Self-Reported Sleep and Circadian Characteristics Predict Future Substance Use: A Longitudinal Analysis from the NCANDA Study

Brant Hasler, Jessica Graves, Meredith Wallace, Stephanie Claudatos, Fiona Baker, Duncan Clark, 610 Self-Reported Sleep and Circadian Characteristics Predict Future Substance Use: A Longitudinal Analysis from the NCANDA Study, Sleep, Volume 44, Issue Supplement_2, May 2021, Page A240,



Growing evidence indicates that sleep characteristics predict later substance use and related problems during adolescence and young adulthood. However, most prior studies have assessed a limited range of sleep characteristics, studied only a narrow age span, and included relatively few follow-up assessments. Here, we used multiple years of data from the National Consortium on Alcohol and Neurodevelopment in Adolescence (NCANDA) study, which spans the adolescent period with an accelerated longitudinal design, to examine whether multiple sleep characteristics in any year predict substance use the following year.


The sample included 831 participants (423 females; age 12–21 years at baseline) from NCANDA. Sleep variables included the previous year’s circadian preference, sleep quality, daytime sleepiness, timing of midsleep (weekday and weekend), and sleep duration (weekday and weekend). Each sleep variable’s association with the subsequent year’s substance use (cannabis use or alcohol binge severity) across years 1–5 was tested separately using generalized linear mixed models (zero-inflated Negative Binomial for cannabis; ordinal for binge severity) with age, sex, race, visit, parental education, previous year’s substance use (yes/no) as covariates and subject as a random effect.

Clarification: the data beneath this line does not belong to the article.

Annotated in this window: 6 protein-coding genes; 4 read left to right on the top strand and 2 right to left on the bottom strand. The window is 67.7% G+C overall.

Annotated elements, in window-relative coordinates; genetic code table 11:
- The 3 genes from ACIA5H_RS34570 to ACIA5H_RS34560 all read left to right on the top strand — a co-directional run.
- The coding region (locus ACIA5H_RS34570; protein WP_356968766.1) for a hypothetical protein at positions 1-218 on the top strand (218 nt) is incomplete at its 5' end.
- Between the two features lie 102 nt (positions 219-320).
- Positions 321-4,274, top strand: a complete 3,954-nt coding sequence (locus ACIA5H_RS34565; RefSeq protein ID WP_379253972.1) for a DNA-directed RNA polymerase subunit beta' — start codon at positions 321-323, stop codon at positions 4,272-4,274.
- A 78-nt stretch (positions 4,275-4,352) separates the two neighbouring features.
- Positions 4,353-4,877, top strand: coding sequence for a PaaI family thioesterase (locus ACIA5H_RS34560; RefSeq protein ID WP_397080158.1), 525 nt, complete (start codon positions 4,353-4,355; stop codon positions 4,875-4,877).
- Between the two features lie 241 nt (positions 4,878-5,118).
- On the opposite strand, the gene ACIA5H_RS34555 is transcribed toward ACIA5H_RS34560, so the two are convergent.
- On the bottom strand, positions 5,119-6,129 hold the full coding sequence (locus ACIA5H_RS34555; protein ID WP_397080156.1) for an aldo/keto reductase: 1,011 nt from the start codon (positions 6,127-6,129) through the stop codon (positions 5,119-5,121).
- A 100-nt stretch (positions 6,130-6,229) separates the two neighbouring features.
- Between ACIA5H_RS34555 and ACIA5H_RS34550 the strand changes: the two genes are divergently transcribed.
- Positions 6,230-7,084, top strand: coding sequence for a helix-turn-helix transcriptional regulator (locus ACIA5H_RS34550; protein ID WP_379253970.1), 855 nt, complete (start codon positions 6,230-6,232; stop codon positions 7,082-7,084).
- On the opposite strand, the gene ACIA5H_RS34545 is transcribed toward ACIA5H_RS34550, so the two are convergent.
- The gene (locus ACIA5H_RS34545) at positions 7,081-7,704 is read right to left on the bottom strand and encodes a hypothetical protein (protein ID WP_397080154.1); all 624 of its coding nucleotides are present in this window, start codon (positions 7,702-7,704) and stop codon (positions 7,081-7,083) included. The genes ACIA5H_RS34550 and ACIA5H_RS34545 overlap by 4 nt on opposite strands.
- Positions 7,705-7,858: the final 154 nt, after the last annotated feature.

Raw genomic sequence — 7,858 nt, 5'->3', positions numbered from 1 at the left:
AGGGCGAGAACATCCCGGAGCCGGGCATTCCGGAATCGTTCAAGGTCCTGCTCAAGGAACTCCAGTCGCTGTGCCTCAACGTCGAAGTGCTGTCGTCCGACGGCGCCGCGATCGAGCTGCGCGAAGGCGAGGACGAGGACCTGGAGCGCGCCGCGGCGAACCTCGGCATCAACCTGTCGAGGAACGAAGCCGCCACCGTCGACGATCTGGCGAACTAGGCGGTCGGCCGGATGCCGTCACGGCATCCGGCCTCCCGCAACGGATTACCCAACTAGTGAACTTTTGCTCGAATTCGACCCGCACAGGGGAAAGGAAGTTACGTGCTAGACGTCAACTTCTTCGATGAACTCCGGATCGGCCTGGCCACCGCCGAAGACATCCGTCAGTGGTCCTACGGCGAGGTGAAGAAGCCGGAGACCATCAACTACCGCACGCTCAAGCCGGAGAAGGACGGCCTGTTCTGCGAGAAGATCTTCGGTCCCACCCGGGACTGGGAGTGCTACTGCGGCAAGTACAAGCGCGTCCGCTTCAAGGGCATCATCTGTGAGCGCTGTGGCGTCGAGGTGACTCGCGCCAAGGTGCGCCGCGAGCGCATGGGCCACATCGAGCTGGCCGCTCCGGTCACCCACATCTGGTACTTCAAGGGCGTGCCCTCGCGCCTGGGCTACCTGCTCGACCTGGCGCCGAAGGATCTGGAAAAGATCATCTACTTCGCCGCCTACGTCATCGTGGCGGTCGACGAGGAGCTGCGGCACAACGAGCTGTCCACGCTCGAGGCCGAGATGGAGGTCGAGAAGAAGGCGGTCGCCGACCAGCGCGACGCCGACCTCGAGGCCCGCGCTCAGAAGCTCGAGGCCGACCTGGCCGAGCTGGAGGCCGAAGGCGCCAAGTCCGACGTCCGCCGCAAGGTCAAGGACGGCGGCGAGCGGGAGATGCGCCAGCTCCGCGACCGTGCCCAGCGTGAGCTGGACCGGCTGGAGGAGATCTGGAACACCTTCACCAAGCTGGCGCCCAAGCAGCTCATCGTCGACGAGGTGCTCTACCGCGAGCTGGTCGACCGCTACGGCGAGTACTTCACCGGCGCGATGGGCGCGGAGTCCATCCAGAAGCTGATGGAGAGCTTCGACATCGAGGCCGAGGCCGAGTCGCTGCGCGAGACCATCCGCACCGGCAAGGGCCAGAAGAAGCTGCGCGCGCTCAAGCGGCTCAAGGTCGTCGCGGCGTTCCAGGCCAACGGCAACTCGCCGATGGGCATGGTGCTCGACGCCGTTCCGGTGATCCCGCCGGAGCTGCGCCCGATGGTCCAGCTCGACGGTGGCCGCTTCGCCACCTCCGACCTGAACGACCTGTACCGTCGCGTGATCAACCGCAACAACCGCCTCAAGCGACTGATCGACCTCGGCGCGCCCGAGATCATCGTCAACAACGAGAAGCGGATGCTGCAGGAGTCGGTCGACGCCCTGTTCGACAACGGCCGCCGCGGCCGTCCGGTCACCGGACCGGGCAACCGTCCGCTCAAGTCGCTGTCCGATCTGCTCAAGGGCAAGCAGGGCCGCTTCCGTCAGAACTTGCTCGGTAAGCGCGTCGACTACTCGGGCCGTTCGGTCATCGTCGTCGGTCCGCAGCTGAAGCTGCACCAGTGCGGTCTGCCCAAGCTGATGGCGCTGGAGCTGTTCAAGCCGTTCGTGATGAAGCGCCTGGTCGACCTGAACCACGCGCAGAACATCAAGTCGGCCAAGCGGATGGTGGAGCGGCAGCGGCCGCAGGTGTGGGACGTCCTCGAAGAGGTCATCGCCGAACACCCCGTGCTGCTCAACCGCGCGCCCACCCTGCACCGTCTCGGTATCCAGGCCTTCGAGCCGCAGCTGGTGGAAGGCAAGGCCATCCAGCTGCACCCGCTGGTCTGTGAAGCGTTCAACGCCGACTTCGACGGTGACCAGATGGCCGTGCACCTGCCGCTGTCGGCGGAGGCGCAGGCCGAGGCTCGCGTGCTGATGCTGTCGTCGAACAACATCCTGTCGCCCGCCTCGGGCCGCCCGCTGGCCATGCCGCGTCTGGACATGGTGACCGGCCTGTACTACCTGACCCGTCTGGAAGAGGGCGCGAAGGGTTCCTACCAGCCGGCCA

With regard to cannabis use, greater eveningness and shorter weekday sleep duration predicted an increased risk for additional days of cannabis use the following year, while greater eveningness and later weekend midsleep predicted a greater likelihood of any cannabis use the following year. With regard to alcohol binge severity, greater eveningness, greater daytime sleepiness, and shorter sleep duration (weekday and weekend) all predicted an increased risk for more severe alcohol bingeing the following year. Post-hoc stratified analyses indicated that some of these associations may differ between high school-age and college-age participants.


Our findings extend prior work, indicating that eveningness and later sleep timing, as well as shorter sleep duration, especially on weekdays, are risk factors for future cannabis use and alcohol misuse. These results underscore a need for greater attention to sleep characteristics as potential risk factors for substance use in adolescents and young adults and may inform future areas of intervention.

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